The hull number can be used as a guide because historically these numbers have been allocated sequentially. The allocation though often took place prior to construction (there are exceptions) so the actual completion dates can vary a lot as some boats were allocated numbers and completed in a very short period, and others may have taken years to finish. With those caveats in mind, here are some boat numbers with the (estimated) years they were launched to act as a rough guide:
#1228 - 2018
#1226 - 2017
#1217 - 2016
#1210 - 2015
#1202 - 2014
#1180 - 2013
#1173 - 2012
#1165 - 2011
#1160 - 2010
#1143 - 2009
#1106 - 2007
#1066 - 2006
#1001 - 2005?
#990 - 2004?
#920 - 1996?
#866 - 1989?
#707 - 1983?
What is the hull constructed of?
The two possible materials minnow hulls are made of are wood and fibreglass. Most minnows are made of all plywood. Starting from around 2000 there were are some made of a combination of fibreglass hull and wooden deck (usually made by "Botterill" and have sail numbers between 900 and 1100). Finally there are modern all fibreglass foam sandwich boats most of which have sail number 1180 or higher. All fibreglass boats with sail numbers of 1180 and up are out of a mould taken from the shape of a wooden boat #1106 "Griffin" made by Glen Collings in about 2008. The prevailing wisdom and the weight of results indicate is that this is a fast shape. 

Fibreglass is lower maintenance than wood as it doesn't require regular painting or varnishing. Of course it's not indestructible and when it is damaged might require more specialised skills to repair than a wooden boat does. As a result it may not be a wise choice for a first year sailor when collisions tend to happen more often.

Wooden boats tend to require repainting and varnishing every few years to maintain their condition.

How competitive (fast) is it?
If your child will participate in club racing, particularly in open fleet racing, you may want to consider how competitive or fast the boat is. The difference in speed between the mid level wooden boats (say $1,000 ones) and the fastest $5,000 fibreglass boats actually isn't very much, the difference in a sailors ability is a far bigger factor in how fast they can get around a course. However you do tend to find that the best sailors tend to be the ones sailing the $3,000+ boats at the front of the fleet.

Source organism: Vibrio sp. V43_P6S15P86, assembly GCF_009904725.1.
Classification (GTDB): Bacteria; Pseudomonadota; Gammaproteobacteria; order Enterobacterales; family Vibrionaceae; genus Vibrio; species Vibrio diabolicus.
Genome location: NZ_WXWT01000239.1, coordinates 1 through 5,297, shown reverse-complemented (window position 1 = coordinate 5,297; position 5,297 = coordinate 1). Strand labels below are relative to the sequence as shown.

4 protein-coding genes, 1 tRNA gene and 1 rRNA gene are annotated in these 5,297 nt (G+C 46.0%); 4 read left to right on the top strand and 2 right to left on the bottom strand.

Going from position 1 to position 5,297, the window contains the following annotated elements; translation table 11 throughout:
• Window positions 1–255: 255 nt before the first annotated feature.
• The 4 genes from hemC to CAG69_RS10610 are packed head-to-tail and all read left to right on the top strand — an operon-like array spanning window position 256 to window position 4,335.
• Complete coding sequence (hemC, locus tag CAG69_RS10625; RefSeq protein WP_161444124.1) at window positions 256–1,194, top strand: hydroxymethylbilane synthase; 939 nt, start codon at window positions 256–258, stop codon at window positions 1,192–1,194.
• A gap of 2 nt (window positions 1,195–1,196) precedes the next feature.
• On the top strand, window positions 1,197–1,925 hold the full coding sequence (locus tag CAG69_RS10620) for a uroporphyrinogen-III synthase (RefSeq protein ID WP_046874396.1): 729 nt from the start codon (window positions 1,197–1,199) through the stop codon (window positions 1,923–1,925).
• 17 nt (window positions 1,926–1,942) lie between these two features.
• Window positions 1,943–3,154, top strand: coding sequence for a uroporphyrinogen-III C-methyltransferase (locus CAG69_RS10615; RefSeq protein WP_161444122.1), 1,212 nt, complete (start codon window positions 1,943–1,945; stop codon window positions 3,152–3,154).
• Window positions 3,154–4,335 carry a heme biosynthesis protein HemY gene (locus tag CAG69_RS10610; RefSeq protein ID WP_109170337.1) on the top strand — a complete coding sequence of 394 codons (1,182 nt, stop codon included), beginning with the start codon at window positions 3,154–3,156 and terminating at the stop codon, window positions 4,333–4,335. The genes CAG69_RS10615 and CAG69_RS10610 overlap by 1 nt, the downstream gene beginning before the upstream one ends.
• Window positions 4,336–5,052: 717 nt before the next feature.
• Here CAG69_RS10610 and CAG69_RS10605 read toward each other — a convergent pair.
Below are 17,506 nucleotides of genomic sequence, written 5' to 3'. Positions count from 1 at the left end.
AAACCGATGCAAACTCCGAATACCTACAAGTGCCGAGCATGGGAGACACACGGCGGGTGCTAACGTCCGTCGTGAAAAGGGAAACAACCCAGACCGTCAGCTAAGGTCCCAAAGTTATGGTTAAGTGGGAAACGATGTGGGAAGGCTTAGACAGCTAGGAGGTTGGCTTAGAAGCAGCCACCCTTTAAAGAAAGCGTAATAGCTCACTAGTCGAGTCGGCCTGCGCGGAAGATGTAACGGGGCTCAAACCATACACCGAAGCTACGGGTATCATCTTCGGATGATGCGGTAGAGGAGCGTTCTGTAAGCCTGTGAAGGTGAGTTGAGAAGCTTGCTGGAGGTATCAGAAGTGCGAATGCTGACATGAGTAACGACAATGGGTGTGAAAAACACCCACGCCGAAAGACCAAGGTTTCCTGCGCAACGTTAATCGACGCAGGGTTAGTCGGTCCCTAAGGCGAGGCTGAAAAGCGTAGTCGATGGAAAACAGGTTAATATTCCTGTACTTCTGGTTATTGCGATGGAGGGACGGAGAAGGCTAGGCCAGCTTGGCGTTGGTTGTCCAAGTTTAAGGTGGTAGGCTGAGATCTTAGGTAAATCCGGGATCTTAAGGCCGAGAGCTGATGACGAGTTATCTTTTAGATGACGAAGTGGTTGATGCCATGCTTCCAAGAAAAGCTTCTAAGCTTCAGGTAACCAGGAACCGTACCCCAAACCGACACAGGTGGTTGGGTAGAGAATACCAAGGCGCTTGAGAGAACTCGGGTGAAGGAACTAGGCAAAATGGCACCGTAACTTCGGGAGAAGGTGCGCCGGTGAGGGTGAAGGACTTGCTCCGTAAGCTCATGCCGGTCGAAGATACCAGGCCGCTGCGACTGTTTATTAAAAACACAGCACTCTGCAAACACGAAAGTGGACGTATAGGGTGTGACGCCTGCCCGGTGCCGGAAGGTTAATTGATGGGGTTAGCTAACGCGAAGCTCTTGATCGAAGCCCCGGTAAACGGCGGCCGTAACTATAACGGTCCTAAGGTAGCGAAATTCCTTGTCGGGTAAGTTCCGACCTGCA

How much does it weigh?
Lighter weight is usually better. Both from a practical handling point of view to enable the kids to pull it around on a trolley easily and adults to lift it onto roof racks for transport. Also lighter is usually better for boat speed, although sometimes this is at the expense of downwind stability in heavy winds.

The minnow association have recently revised the minimum hull weight up from 20.25kg to 22.25kg for boats competing in regattas. This makes some of the older boats more competitive now with the newer fiberglass boats having to add lead correctors to bring them up to the new minimum.

If the boat has been sailed in a recent nationals or state titles the boat will have been weighed and the owner hopefully remembers it.

Does it come with useful accessories such as a boat cover, spare sail, spare foils, foil cover, or beach trolley?
Additional Resources
Website: minnow.org.au
Newsletter: Sign up to our Minnow newsletter from the front page of our website minnow.org.au
v1 - 2016 - inital release
v2 - 12/2019 - updates to reflect current market pricing